Twelve public gardens in six countries will come together in September to stage one single show. How? Augmented reality.
As part of Seeing the Invisible, visitors download an app that will place the same works in front of them, whether they’re standing in the Royal Botanic Gardens in Edinburgh or the Tucson Botanical Gardens in Arizona.
Veteran Emirati artist Mohammed Kazem will be one of the dozen artists participating in this new venture, alongside major artists such as Ai Weiwei from China, Ghanaian sculptor El Anatsui and British video artist Isaac Julien.
“Coming out of the pandemic when outdoor experiences and nature have taken on a new meaning and gravity in our lives, this exhibition represents a fresh way for people to engage with art and nature simultaneously,” says the exhibition’s co-curator Tal Michael Haring.
“The interplay of these augmented reality works in vibrant natural settings breaks down the binary between what is often considered ‘natural’ versus ‘digital’, and in this way provides an exhibition experience that is much more connected to the way we live today.”
Seeing the Invisible was co-curated by Haring with Hadas Maor, both from Israel, and takes advance of AR technology to allow the artists to create the same installations in vastly different climates.
The show also points to botanical gardens as fascinating subjects in themselves; they became fashionable during European colonialism, and often host microcosms of biomes transplanted from elsewhere in the world – making them transnational entities in themselves.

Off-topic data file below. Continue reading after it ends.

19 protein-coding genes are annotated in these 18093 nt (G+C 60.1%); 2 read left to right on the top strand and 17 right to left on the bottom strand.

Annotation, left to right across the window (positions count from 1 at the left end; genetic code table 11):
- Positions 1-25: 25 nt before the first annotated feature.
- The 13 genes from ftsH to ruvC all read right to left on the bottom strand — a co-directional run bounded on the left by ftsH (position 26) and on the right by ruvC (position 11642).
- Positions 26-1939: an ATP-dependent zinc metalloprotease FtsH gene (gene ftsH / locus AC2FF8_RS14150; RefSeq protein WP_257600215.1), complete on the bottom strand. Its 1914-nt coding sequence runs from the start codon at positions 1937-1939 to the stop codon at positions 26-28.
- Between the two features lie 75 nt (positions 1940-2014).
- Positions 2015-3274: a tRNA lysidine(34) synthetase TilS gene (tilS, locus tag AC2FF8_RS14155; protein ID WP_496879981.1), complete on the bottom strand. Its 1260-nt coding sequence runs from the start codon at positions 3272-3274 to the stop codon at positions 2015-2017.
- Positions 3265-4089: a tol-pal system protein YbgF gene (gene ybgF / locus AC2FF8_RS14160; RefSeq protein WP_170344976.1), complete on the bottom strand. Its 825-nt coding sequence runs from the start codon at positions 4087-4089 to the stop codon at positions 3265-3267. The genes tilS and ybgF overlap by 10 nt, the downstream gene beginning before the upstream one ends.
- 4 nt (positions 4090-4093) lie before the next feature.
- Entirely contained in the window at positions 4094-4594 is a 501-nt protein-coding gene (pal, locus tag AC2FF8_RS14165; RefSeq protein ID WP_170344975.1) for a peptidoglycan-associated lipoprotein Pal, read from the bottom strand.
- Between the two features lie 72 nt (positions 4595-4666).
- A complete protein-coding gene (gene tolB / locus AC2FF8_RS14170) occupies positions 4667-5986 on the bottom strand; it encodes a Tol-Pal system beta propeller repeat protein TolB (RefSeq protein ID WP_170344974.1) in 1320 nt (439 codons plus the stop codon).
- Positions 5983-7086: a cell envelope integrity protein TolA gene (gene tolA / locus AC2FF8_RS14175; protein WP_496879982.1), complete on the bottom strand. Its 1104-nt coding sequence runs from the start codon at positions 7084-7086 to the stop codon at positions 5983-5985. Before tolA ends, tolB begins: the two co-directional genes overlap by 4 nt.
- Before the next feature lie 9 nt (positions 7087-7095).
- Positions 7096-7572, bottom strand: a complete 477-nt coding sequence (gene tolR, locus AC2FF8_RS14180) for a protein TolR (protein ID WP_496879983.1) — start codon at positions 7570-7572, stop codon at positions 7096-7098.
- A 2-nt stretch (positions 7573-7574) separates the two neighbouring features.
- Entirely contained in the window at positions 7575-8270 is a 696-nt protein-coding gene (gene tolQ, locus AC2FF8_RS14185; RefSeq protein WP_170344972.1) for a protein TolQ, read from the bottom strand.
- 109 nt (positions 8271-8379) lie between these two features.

The curators believe that the dislocation involved in seeing tropical plants in Cornwall, for example, will probably be deepened by the experience of seeing the virtual artworks across the global venues.
“There is exceptional potential for botanical gardens, with their deep expertise in engaging diverse audiences in their complex work, to lead the way in creating new models for visitor experiences of contemporary art,” says Hannah Rendell, executive director of the Jerusalem Botanical Gardens, which initiated the project with the UK organisation Outset Contemporary Art Fund.
Many of the artists have worked extensively to explore the borderlines between the digital and physical words, such as Pamela Rosenkranz and Timur Si-Qin. The technology is new for others, but many of the artists take globalism as a starting point.
Kazem, for example, is best known for his paintings and to a lesser extent his installations, both of which approach the world around him with a keen power of observation. El Anatsui, who lives in Nigeria, repurposes bits of metal packaging to create spectacular shimmering pieces of cloth that combine craft traditions with the geographic trajectory of consumer items that travel across the globe. Ai also investigates how objects accrue meaning, from one-off items to commodities, and how this status shifts in context in different locales.
It’s unclear whether the botanic gardens emphasise the continuity among their settings or the variations in their geographies, which are widely spread.
Participating venues include the Eden Project in Cornwall, the Kirstenbosch National Botanical Garden in Cape Town, the Massachusetts Horticultural Society and the Royal Botanic Gardens Victoria in Melbourne. What the artwork does in all these spaces is yet to be seen.
Seeing the Invisible is on view from September until August 2022. More information is available at seeingtheinvisible.art